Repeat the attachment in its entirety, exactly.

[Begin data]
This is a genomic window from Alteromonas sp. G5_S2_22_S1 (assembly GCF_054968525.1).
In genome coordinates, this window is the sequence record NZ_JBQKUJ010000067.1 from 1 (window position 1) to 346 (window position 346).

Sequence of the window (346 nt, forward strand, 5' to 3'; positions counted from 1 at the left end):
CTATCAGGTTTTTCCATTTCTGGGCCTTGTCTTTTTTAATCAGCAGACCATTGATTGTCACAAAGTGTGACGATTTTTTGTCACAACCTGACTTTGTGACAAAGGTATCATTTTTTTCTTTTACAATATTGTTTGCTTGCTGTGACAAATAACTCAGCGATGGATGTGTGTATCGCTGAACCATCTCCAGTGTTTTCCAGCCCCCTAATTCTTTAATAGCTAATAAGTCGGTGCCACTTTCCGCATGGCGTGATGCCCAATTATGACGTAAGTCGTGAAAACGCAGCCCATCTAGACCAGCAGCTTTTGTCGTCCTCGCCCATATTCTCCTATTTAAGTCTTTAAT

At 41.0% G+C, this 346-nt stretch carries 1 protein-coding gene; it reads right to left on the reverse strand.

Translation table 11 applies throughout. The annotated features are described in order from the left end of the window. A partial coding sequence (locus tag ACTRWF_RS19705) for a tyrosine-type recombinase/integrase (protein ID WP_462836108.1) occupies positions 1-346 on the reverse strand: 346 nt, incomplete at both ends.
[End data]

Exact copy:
This is a genomic window from Alteromonas sp. G5_S2_22_S1 (assembly GCF_054968525.1).
In genome coordinates, this window is the sequence record NZ_JBQKUJ010000067.1 from 1 (window position 1) to 346 (window position 346).

Sequence of the window (346 nt, forward strand, 5' to 3'; positions counted from 1 at the left end):
CTATCAGGTTTTTCCATTTCTGGGCCTTGTCTTTTTTAATCAGCAGACCATTGATTGTCACAAAGTGTGACGATTTTTTGTCACAACCTGACTTTGTGACAAAGGTATCATTTTTTTCTTTTACAATATTGTTTGCTTGCTGTGACAAATAACTCAGCGATGGATGTGTGTATCGCTGAACCATCTCCAGTGTTTTCCAGCCCCCTAATTCTTTAATAGCTAATAAGTCGGTGCCACTTTCCGCATGGCGTGATGCCCAATTATGACGTAAGTCGTGAAAACGCAGCCCATCTAGACCAGCAGCTTTTGTCGTCCTCGCCCATATTCTCCTATTTAAGTCTTTAAT

At 41.0% G+C, this 346-nt stretch carries 1 protein-coding gene; it reads right to left on the reverse strand.

Translation table 11 applies throughout. The annotated features are described in order from the left end of the window. A partial coding sequence (locus tag ACTRWF_RS19705) for a tyrosine-type recombinase/integrase (protein ID WP_462836108.1) occupies positions 1-346 on the reverse strand: 346 nt, incomplete at both ends.